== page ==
EEEOC Office of Legal Counsel staff members wrote the following informal discussion letter in response to an inquiry from a member of the public. This letter is intended to provide an informal discussion of the noted issue and does not constitute an official opinion of the Commission.
ADA: Sign Language Interpreters
October 28, 2013
Your correspondence dated September 16, 2013, to Chair Jacqueline Berrien has been referred to me for reply. You have asked whether hearing impaired employees have a right under the Americans with Disabilities Act (ADA) to choose their own communication access service provider for interactions with non-deaf employees and supervisors or when interviewing for promotions.
Among other statutes, the EEOC enforces Title I of the Americans with Disabilities Act (ADA), 42 U.S.C. § 12111, et seq., as amended, which prohibits employment discrimination against individuals with disabilities by private, State, and local government employers with fifteen or more employees. As part of their obligations under Title I, covered employers must provide reasonable accommodations for the known physical and mental limitations of otherwise qualified applicants and employees with disabilities, unless to do so would pose an undue hardship. See 42 U.S.C. § 12112(b)(5)(A); 29 C.F.R. § 1630.9. Examples of reasonable accommodations necessary to provide effective communication include qualified sign language interpreters for different types of sign language, readers, or assistive technology such as Communication Access Realtime Translation (“CART” transcription), captioning of videos and video-streamed presentations, or use of video relay services and video remote interpreting services.
An employer’s decision regarding what accommodation to provide for an employee who is deaf or has a hearing impairment, like any accommodation decision, is an individualized one. The appropriate accommodation may depend on the setting in which communication occurs, the ability of the employee to use certain means of communication, technological advancements that make once-effective accommodations obsolete or ineffective, and other factors. For example, someone with a hearing impairment who can lip read in one-on-one discussions involving simple matters may still need a sign language interpreter for longer, more complex discussions or for larger meetings. Similarly, using e-mail, typing on a computer, or exchanging handwritten notes may be an effective accommodation for brief and infrequent communications, but not for longer or more complex communications. Moreover, although one employee with a hearing impairment may need a sign language interpreter, another employee who does not know or fluently use sign language may need CART or some other accommodation.
If there is more than one effective accommodation, “the preference of the individual with a disability should be given primary consideration. However, the employer providing the accommodation may choose between effective accommodations . . . .” Appendix to 29 C.F.R. Section 1630.9. Therefore, if there are two or more effective means of enabling an employee with a hearing impairment to communicate at work, the employer may choose the easier or less expensive accommodation, as long as the accommodation chosen is effective for the individual. See generally Enforcement Guidance: Reasonable Accommodation and Undue Hardship Under the ADA (as revised, 10/17/02), at question 9, www.eeoc.gov/policy/docs/accommodation.html.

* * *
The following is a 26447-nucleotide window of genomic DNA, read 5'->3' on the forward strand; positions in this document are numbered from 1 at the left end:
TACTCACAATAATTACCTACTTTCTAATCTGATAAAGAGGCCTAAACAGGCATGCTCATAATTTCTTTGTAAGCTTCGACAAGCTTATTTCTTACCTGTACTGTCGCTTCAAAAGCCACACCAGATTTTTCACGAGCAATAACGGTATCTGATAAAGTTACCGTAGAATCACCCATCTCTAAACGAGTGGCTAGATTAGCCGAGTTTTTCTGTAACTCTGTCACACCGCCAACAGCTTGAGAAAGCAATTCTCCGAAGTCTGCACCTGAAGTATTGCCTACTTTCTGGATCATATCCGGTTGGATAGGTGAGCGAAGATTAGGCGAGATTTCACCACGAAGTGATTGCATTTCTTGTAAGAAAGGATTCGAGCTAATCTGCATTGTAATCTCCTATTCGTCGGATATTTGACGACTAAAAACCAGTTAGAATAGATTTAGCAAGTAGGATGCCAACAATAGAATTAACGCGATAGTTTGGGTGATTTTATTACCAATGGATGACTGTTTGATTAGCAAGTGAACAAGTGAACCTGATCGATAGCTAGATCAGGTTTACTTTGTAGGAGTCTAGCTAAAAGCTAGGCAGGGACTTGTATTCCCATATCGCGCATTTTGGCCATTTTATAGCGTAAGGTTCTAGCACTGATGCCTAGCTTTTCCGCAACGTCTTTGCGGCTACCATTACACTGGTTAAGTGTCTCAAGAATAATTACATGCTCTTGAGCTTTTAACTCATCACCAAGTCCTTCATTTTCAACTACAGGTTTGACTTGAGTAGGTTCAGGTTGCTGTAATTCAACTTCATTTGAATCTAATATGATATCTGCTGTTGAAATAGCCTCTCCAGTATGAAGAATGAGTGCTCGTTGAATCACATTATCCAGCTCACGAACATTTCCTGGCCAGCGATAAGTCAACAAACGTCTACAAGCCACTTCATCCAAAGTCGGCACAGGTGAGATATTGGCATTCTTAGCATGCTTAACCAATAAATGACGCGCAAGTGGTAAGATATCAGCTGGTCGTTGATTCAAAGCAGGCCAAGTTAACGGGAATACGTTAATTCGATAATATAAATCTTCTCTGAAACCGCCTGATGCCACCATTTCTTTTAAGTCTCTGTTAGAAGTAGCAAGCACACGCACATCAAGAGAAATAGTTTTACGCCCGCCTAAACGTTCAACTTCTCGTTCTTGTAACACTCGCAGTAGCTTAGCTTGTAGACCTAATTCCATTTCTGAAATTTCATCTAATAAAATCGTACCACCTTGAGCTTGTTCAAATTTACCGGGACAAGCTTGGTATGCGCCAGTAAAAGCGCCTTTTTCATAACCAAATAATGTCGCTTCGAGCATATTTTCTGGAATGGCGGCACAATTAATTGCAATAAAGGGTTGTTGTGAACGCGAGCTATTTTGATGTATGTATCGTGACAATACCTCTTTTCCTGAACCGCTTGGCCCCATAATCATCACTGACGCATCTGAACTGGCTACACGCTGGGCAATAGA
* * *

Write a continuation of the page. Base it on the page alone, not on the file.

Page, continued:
An interactive process with an employee will help ensure initial selection of an effective accommodation and will be important for reassessing a situation if the employee requests a change to an accommodation that has been provided. For instance, if a particular interpreter is not effective for the individual (e.g., does not use the same type of sign language as the employee, or cannot sign quickly or accurately enough), the employer should arrange to provide an alternative individual as an effective accommodation. Similarly, if a technological device is too slow or experiences frequent disconnections inhibiting communication, the employer should determine whether it needs to be repaired or replaced with a properly functioning or upgraded version, or whether a different accommodation is needed. By contrast, if a change in accommodation is sought due to mere personal preference, the employer need not assign a different individual to interpret or provide different technology. Information and assistance that may be useful in identifying options and making this evaluation is also available from organizations such as the Job Accommodation Network, www.askjan.org.
I hope this information is helpful. Detailed information on additional issues relating to deaf and hearing impaired employees is available in Q&A: Deafness and Hearing Impairments in the Workplace & the ADA, www.eeoc.gov/facts/deafness.html, and Q & A: Promoting Employment of Individuals with Disabilities in the Federal Workforce at questions 19-23, www.eeoc.gov/federal/qanda-employment-with-disabilities.cfm
This has been an informal discussion of the issues you raised, and does not constitute an official opinion of the U.S. Equal Employment Opportunity Commission.
Peggy R. Mastroianni
This page was last modified on November 7, 2013.
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